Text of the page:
Subject(s)
Antiviral Agents/therapeutic use , COVID-19/drug therapy , Nanomedicine/methods , Nanostructures/therapeutic use , Polymers/therapeutic use , SARS-CoV-2/drug effects , Antiviral Agents/administration & dosage , Biosensing Techniques , COVID-19/diagnosis , COVID-19/pathology , COVID-19 Testing , COVID-19 Vaccines , Dendrimers , Drug Carriers/administration & dosage , Drug Carriers/chemistry , Drug Delivery Systems , Early Diagnosis , Humans , Lung/pathology , Lung/physiopathology , Micelles , Nanoconjugates/therapeutic use , Nanoparticles , Nanostructures/administration & dosage , Precision Medicine , Respiratory Distress Syndrome/drug therapy , Respiratory Distress Syndrome/etiology , Respiratory Distress Syndrome/pathology , Tissue Engineering , Treatment Outcome
3.
Adv Sci (Weinh) ; 8(11): e2003503, 2021 06.
Article in English | MEDLINE | ID: covidwho-1136911

ABSTRACT

While the ongoing COVID-19 pandemic affirms an urgent global need for effective vaccines as second and third infection waves are spreading worldwide and generating new mutant virus strains, it has also revealed the importance of mitigating the transmission of SARS-CoV-2 through the introduction of restrictive social practices. Here, it is demonstrated that an architecturally- and chemically-diverse family of nanostructured anionic polymers yield a rapid and continuous disinfecting alternative to inactivate coronaviruses and prevent their transmission from contact with contaminated surfaces. Operating on a dramatic pH-drop mechanism along the polymer/pathogen interface, polymers of this archetype inactivate the SARS-CoV-2 virus, as well as a human coronavirus surrogate (HCoV-229E), to the minimum detection limit within minutes. Application of these anionic polymers to frequently touched surfaces in medical, educational, and public-transportation facilities, or personal protection equipment, can provide rapid and repetitive protection without detrimental health or environmental complications.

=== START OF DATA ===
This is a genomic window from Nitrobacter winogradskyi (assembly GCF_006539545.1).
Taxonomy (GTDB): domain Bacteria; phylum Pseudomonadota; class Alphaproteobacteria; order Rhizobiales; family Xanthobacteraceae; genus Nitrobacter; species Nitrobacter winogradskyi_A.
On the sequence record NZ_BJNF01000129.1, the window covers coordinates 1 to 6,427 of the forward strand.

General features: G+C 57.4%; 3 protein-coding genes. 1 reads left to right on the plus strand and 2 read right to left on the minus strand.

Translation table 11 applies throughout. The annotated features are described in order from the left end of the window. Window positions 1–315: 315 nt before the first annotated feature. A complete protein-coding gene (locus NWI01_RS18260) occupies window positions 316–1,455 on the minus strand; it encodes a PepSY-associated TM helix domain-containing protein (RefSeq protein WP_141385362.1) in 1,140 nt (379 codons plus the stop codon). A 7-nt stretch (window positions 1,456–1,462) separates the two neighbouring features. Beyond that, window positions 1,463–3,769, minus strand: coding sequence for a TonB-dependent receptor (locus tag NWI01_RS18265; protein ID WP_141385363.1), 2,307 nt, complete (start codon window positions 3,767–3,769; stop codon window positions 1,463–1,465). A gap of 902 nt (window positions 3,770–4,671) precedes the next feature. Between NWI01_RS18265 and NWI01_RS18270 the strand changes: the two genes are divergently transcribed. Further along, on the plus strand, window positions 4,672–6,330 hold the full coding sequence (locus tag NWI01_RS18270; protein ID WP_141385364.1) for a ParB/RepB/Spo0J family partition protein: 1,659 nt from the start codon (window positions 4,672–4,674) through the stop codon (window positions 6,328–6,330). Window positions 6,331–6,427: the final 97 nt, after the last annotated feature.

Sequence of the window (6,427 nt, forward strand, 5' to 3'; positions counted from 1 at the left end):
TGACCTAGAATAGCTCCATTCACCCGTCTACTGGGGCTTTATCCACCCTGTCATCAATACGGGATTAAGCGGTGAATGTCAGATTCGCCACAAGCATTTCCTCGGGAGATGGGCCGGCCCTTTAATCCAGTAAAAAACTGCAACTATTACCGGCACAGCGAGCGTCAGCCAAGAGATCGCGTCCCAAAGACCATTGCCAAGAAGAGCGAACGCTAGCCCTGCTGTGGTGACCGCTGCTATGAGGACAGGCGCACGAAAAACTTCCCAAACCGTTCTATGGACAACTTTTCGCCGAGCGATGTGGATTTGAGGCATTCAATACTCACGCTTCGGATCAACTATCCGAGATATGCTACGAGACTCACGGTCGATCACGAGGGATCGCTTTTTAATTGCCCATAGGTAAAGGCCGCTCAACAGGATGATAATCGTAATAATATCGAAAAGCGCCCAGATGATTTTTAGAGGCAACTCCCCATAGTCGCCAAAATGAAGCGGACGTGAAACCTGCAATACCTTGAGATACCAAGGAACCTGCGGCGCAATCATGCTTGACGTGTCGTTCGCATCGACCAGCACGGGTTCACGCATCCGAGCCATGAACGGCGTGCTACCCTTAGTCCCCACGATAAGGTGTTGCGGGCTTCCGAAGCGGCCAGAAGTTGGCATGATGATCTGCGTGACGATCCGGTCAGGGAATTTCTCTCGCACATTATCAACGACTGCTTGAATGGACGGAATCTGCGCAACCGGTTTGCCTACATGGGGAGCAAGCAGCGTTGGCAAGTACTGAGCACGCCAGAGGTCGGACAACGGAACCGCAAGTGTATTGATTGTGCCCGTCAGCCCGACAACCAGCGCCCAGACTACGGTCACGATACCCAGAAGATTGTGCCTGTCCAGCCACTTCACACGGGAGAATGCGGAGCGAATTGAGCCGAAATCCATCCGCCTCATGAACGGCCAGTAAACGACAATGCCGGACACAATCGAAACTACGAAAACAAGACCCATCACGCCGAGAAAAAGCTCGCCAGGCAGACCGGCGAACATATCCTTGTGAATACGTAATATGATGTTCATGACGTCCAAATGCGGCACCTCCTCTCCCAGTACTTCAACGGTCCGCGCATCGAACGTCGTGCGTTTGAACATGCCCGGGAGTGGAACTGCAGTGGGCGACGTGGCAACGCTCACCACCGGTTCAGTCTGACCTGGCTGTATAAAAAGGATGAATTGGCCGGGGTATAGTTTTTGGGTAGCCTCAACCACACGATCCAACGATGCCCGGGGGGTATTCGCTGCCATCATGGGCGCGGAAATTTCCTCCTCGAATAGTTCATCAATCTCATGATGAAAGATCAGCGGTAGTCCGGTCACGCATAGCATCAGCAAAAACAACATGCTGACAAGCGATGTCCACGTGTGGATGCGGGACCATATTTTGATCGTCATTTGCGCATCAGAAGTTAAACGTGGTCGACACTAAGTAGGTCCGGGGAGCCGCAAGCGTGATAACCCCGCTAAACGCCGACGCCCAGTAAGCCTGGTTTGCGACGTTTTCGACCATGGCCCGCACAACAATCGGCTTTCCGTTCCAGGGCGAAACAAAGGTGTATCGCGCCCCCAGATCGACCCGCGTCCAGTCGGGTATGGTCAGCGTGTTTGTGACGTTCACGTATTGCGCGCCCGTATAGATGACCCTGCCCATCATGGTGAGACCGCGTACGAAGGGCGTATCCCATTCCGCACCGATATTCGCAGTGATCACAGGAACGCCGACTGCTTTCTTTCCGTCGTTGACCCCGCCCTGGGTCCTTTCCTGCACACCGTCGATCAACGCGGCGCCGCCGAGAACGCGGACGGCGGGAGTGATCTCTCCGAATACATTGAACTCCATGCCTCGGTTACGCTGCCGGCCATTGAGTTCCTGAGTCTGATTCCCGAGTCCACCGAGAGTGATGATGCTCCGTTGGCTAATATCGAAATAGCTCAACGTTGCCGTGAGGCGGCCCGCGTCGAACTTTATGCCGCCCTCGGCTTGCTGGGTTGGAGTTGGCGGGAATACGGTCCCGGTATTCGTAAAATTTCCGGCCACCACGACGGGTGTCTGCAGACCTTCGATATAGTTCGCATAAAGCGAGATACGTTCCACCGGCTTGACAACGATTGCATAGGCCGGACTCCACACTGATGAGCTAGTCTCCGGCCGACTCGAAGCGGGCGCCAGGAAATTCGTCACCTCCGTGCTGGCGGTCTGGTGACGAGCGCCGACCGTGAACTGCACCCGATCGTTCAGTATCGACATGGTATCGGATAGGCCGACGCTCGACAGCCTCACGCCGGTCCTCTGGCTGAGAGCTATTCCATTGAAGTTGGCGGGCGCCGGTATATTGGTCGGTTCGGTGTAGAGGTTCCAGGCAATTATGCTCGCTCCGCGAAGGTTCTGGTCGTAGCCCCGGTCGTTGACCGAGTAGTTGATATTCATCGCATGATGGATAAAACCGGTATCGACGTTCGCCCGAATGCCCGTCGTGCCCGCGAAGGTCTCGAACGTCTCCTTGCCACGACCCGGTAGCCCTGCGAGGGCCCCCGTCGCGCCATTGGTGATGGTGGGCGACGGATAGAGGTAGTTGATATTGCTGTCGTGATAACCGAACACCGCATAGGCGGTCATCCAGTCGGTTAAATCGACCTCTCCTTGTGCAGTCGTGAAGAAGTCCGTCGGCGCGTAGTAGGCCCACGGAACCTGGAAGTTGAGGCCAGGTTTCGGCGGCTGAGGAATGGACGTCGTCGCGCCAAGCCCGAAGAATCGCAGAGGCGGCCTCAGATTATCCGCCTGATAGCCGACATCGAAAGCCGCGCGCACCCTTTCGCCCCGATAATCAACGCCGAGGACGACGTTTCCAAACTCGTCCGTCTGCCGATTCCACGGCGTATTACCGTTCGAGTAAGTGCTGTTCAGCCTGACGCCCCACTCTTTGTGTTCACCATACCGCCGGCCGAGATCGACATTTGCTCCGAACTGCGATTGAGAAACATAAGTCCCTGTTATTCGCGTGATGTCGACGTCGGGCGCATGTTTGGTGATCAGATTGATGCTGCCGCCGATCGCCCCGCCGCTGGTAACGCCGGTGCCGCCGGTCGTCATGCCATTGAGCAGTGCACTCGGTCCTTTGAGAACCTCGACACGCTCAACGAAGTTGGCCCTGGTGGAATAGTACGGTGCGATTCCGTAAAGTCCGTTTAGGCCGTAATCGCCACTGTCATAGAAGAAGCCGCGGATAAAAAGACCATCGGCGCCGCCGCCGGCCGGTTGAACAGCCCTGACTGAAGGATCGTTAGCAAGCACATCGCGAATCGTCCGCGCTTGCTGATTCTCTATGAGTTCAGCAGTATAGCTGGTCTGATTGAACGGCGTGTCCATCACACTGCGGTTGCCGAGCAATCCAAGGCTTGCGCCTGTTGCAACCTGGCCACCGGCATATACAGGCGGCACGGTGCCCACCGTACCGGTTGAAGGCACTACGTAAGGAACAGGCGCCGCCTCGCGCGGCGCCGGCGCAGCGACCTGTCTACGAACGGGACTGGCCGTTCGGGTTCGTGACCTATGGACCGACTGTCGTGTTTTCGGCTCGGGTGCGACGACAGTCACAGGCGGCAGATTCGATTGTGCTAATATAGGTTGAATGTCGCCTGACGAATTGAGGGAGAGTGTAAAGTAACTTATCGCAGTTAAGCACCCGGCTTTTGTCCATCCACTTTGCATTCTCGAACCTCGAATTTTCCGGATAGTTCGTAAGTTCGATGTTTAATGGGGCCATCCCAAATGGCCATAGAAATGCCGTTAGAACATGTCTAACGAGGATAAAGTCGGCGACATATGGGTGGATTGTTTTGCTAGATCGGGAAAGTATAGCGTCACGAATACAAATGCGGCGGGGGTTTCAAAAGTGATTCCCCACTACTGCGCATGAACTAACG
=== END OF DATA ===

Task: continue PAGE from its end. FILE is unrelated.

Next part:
Subject(s)
COVID-19/transmission , Disinfectants/therapeutic use , Polymers/therapeutic use , SARS-CoV-2/drug effects , COVID-19/prevention & control , COVID-19/virology , Humans , Pandemics , Polymers/chemistry , SARS-CoV-2/pathogenicity
4.
Nanomedicine (Lond) ; 16(6): 497-516, 2021 03.
Article in English | MEDLINE | ID: covidwho-1121589

ABSTRACT

COVID-19, as an emerging infectious disease, has caused significant mortality and morbidity along with socioeconomic impact. No effective treatment or vaccine has been approved yet for this pandemic disease. Cutting-edge tools, especially nanotechnology, should be strongly considered to tackle this virus. This review aims to propose several strategies to design and fabricate effective diagnostic and therapeutic agents against COVID-19 by the aid of nanotechnology. Polymeric, inorganic self-assembling materials and peptide-based nanoparticles are promising tools for battling COVID-19 as well as its rapid diagnosis. This review summarizes all of the exciting advances nanomaterials are making toward COVID-19 prevention, diagnosis and therapy.


Subject(s)
COVID-19/diagnosis , COVID-19/therapy , Nanomedicine/methods , Nanostructures/therapeutic use , Animals , COVID-19/prevention & control , COVID-19 Testing/methods , Humans , Nanostructures/chemistry , Nanotechnology/methods , Peptides/chemistry , Peptides/therapeutic use , Polymers/chemistry , Polymers/therapeutic use , Proteins/chemistry , Proteins/therapeutic use , SARS-CoV-2/isolation & purification